Autosomal Recessive Hyper IgE Syndrome
You are reading a NORD Rare Disease Report Abstract. NORD’s full collection of reports on over 1200 rare diseases is available to subscribers (click here for details). We are now also offering two full rare disease reports per day to visitors on our Web site.
NORD is very grateful to Bodo Grimbacher, MD, Professor of Immunology, Scientific Director, Centre of Chronic Immunodeficiency (CCI), University Medical Center, Freiburg and University of Freiburg, Germany, for assistance in the preparation of this report.
Synonyms of Autosomal Recessive Hyper IgE Syndrome
- HIE syndrome
- hyperimmunoglobulin E recurrent infection syndrome
- Job syndrome, autosomal recessive
- No subdivisions found.
Autosomal recessive hyper IgE syndrome (AR-HIES) is a very rare primary immunodeficiency disorder. Symptoms often become apparent at birth or early during infancy or childhood. The disorder is characterized by the triad of highly elevated levels of IgE in serum, recurring abscesses of the skin, and recurrent pneumonia AR-HIES is inherited as an autosomal recessive trait and the first symptoms include the development of a dry, red, flaky skin rash (eczema).
The clinical triad of AR-HIES is shared with the more frequent autosomal dominant HIES syndrome (AD-HIES; see this term), but other features such as persistent cutaneous viral infections and neurological symptoms are unique to the AR-HIES form. For years, researchers considered them different expressions of the same disorder, but now researchers consider them similar, yet distinct disorders.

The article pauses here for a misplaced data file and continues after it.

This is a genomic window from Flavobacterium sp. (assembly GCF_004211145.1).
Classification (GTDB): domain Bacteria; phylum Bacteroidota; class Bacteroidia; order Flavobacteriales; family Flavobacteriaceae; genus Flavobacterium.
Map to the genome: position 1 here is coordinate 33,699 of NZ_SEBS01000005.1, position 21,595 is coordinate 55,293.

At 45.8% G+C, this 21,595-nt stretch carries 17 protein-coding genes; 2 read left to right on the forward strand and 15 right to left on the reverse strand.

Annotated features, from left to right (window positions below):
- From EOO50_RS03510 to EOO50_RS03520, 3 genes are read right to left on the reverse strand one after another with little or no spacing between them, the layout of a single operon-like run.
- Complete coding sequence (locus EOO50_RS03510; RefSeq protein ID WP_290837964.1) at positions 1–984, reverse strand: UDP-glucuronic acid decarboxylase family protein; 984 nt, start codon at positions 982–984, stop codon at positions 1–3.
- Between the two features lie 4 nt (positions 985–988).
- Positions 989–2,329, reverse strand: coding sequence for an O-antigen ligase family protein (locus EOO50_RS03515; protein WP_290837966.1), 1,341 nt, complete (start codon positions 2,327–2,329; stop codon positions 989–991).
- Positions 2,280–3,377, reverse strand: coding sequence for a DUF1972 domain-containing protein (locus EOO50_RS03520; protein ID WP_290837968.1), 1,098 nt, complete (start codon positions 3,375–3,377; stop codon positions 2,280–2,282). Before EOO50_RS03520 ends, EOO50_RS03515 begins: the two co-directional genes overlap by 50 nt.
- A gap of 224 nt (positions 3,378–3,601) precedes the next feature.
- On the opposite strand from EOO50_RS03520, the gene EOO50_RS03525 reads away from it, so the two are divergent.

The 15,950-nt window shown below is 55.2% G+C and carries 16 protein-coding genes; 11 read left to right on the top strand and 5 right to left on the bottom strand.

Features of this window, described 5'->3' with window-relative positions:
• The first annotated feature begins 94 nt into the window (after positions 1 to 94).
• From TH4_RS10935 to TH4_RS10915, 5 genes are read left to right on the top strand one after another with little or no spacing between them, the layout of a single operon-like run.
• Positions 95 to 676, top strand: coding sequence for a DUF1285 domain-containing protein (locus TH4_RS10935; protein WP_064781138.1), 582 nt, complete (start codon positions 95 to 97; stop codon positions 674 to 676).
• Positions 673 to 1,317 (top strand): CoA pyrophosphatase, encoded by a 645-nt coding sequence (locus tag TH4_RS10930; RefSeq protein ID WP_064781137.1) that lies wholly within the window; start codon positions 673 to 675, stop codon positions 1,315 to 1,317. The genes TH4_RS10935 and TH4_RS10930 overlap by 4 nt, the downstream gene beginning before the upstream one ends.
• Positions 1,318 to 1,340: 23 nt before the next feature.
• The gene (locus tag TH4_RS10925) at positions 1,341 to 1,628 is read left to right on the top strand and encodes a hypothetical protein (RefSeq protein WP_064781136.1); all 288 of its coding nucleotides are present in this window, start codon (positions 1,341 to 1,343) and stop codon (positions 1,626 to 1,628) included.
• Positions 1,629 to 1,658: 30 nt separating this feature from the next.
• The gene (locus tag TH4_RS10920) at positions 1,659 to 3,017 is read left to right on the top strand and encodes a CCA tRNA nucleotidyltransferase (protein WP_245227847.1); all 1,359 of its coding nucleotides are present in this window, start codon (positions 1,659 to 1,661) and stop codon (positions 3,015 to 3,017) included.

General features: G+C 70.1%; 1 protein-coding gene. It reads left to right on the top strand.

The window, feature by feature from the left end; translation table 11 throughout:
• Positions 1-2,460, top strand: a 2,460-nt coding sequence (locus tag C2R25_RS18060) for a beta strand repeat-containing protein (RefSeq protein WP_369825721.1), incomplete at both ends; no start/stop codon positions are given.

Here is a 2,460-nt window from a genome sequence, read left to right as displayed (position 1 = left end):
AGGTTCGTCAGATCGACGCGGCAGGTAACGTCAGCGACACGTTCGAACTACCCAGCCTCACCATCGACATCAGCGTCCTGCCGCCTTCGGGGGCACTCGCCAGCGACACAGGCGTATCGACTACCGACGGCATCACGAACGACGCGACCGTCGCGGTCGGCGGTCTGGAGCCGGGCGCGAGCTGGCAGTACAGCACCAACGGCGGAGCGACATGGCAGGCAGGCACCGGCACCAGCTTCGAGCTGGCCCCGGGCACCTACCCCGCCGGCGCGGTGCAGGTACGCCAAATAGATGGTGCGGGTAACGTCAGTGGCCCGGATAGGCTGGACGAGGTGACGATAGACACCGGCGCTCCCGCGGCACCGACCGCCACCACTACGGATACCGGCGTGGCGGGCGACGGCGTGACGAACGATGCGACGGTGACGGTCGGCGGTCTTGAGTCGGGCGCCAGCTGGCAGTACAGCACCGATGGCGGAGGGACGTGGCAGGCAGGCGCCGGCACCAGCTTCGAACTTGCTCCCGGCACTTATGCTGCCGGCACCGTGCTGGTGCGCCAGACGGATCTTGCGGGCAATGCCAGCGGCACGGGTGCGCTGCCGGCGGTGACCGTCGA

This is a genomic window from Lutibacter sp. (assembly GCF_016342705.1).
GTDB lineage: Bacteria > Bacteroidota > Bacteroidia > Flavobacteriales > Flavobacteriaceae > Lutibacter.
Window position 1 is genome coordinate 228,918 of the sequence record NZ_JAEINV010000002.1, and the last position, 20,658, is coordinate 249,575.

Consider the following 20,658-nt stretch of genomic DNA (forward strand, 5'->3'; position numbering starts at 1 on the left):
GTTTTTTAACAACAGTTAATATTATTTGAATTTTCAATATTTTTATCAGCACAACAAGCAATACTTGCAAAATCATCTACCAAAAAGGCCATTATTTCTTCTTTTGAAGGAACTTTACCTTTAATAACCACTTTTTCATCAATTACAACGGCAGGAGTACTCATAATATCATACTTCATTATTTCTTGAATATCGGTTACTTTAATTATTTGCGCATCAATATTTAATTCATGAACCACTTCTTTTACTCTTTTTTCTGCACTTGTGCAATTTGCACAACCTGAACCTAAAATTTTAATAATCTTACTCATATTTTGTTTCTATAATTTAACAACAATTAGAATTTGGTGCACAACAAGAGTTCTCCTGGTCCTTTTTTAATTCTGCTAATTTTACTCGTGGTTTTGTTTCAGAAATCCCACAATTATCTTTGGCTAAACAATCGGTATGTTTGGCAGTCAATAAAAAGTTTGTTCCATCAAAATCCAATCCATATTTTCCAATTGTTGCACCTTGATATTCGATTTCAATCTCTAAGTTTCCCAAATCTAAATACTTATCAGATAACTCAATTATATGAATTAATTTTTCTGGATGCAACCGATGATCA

The first case of hyper IgE syndrome was described in the medical literature in 1966. The physicians termed the disorder Job syndrome after the biblical character of Job who was covered in boils and sores over his entire body.
Organizations related to Autosomal Recessive Hyper IgE Syndrome
The information in NORD’s Rare Disease Database is for educational purposes only. It should never be used for diagnostic or treatment purposes. If you have questions regarding a medical condition, always seek the advice of your physician or other qualified health professional. NORD’s reports provide a brief overview of rare diseases. For more specific information, we encourage you to contact your personal physician or the agencies listed as “Resources” on this report.
The National Organization for Rare Disorders (NORD) web site, its databases, and the contents thereof are copyrighted by NORD. No part of the NORD web site, databases, or the contents may be copied in any way, including but not limited to the following: electronically downloading, storing in a retrieval system, or redistributing for any commercial purposes without the express written permission of NORD. Permission is hereby granted to print one hard copy of the information on an individual disease for your personal use, provided that such content is in no way modified, and the credit for the source (NORD) and NORD’s copyright notice are included on the printed copy. Any other electronic reproduction or other printed versions is strictly prohibited.
Copyright 1991, 1999, 2007, 2008, 2012
NORD's Rare Disease Information Database is copyrighted and may not be published without the written consent of NORD.